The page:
Edited By Cyril Levitt and Sabine Sander
This posthumously published work by Lawrence Krader surveys the study of myths from ancient times (in classical Greece and Rome, Egypt, Babylon, Akkad, Sumer, China), in the Biblical traditions, of the indigenous peoples of the Americas and Australia, and from Northeastern and Central Asia. It also covers the various approaches to the study of myth in Europe in the Middle Ages, the Renaissance and Enlightenment, and the Romantic movement in the late eighteenth and early to mid-nineteenth century; it discusses evolutionist, structuralist, hermeneutic, and linguistic approaches. The book covers on the one hand the treatment of myth from the inside, that is from the experience of those committed to the myth, and on the other the perspective of those ethnologists, philosophers and other students of myth who are outsiders. Krader takes up the theme of esoteric and exoteric myths as he rejects some of the assumptions and approaches to the study of myth from the past while singling out others for approval and inclusion in his general theory of myth. The book includes a discussion of myth in science and in infinitesimal mathematics. It also considers the relationship between myth and ideology in the twentieth century in relation to politics and power. It both incorporates and broadens Krader’s theory of nature as a manifold consisting of different orders of space-time which he developed in his magnum opus Noetics: The Science of Thinking and Knowing.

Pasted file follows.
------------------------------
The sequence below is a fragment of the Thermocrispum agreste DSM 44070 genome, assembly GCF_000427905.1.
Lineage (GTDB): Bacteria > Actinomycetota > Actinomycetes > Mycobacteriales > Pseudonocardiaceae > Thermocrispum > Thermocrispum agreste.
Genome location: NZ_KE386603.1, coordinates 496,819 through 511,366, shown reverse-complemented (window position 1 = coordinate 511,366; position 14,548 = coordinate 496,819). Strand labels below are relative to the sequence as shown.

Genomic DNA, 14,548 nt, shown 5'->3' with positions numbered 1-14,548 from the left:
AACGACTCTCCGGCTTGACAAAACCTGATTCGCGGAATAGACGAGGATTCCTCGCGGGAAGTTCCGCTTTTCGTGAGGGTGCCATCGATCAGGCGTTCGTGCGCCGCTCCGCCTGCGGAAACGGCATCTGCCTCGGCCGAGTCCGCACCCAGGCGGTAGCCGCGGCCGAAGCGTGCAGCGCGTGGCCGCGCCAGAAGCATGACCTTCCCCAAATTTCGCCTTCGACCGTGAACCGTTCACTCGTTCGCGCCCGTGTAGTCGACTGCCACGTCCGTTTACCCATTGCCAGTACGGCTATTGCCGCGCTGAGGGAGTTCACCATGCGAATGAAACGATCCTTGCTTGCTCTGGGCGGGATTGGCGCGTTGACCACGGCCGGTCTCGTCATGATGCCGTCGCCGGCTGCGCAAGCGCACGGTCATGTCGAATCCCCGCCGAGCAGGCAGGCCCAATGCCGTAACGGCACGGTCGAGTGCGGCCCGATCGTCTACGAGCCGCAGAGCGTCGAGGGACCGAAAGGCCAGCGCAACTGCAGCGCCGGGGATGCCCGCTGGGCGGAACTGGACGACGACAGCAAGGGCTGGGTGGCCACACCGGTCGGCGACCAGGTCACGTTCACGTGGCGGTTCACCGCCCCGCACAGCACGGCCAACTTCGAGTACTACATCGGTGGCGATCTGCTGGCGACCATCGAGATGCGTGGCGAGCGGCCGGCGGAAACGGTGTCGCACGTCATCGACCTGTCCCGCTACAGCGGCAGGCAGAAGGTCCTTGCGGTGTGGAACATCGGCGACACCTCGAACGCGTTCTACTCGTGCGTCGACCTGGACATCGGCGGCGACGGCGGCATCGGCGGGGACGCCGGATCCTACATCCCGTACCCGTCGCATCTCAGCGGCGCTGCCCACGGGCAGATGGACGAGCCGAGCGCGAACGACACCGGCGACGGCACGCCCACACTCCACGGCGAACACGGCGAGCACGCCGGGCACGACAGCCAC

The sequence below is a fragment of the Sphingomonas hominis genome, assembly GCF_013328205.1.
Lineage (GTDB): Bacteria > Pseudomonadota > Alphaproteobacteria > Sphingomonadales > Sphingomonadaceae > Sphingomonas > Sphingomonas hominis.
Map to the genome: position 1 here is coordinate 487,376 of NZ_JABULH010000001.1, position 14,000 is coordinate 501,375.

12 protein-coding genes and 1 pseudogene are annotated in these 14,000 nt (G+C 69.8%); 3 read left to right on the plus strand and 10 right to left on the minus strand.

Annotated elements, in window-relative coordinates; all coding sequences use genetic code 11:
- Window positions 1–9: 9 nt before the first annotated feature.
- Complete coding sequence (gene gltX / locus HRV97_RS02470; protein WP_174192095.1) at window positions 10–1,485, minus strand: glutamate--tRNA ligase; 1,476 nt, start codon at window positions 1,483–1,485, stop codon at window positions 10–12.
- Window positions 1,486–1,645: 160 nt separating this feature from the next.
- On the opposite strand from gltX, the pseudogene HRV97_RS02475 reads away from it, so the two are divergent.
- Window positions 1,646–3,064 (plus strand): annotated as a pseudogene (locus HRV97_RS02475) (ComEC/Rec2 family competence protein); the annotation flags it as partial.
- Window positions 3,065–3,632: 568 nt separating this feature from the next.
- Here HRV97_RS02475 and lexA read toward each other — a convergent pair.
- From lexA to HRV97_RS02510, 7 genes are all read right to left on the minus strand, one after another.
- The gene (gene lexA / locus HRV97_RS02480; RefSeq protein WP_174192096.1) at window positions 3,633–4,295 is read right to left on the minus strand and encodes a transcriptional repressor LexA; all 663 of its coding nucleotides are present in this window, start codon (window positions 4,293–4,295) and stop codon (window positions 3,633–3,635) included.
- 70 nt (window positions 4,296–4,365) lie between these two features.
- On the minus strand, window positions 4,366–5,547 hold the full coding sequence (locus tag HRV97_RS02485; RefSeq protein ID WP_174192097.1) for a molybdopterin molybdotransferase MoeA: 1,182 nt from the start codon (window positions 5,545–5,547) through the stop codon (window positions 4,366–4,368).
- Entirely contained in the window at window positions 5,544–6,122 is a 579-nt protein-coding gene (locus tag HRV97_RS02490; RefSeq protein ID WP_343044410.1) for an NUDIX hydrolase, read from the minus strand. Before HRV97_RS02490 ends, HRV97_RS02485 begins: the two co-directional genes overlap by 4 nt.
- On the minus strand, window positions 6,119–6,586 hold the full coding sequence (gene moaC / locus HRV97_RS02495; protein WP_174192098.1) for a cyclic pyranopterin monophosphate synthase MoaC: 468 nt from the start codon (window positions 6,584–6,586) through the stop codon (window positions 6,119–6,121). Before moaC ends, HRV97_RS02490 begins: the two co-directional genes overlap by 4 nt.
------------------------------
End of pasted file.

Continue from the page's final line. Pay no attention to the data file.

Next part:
8 Myth and Ideology
Ideology is a social expression which is negative and positive, whereby we represent to ourselves and to outsiders what we eschew and hate or what we seek and desire. The ideology is the expression of a community, a clan, a group of kin, or a band; it is also the expression of a political party, a religious sect, the state, the social classes and juridical institutions of civil society. The ideology of the communal groups, villages, sibs and clans is but little differentiated from their myths and is usually implicit and unstated in them. The ideology as the expression of the communal life and relations gives a conative form to the social substance representing the desires, hopes and fears of the group to themselves and to others. The expression hidden in the representation of the desires, hopes and fears of the group in the myth may then be dug out and interpreted. We then infer how the band or village views the world, how the villagers wish it would be. The ideology is in this case a formulation by the outsider, hermeneut as ethnologist; it is a superstructure built on the mythic base. The mythic representations are explanatory, declarative, descriptive, imperative, narrative or symbolic. The ideological interpretation in this case is a construct, in part objective, in part subjective, of the way we the outsiders view the villagers’ worldview, moral view, their feelings about their world within and the world outside. The construct, if it is made by the outsider,...
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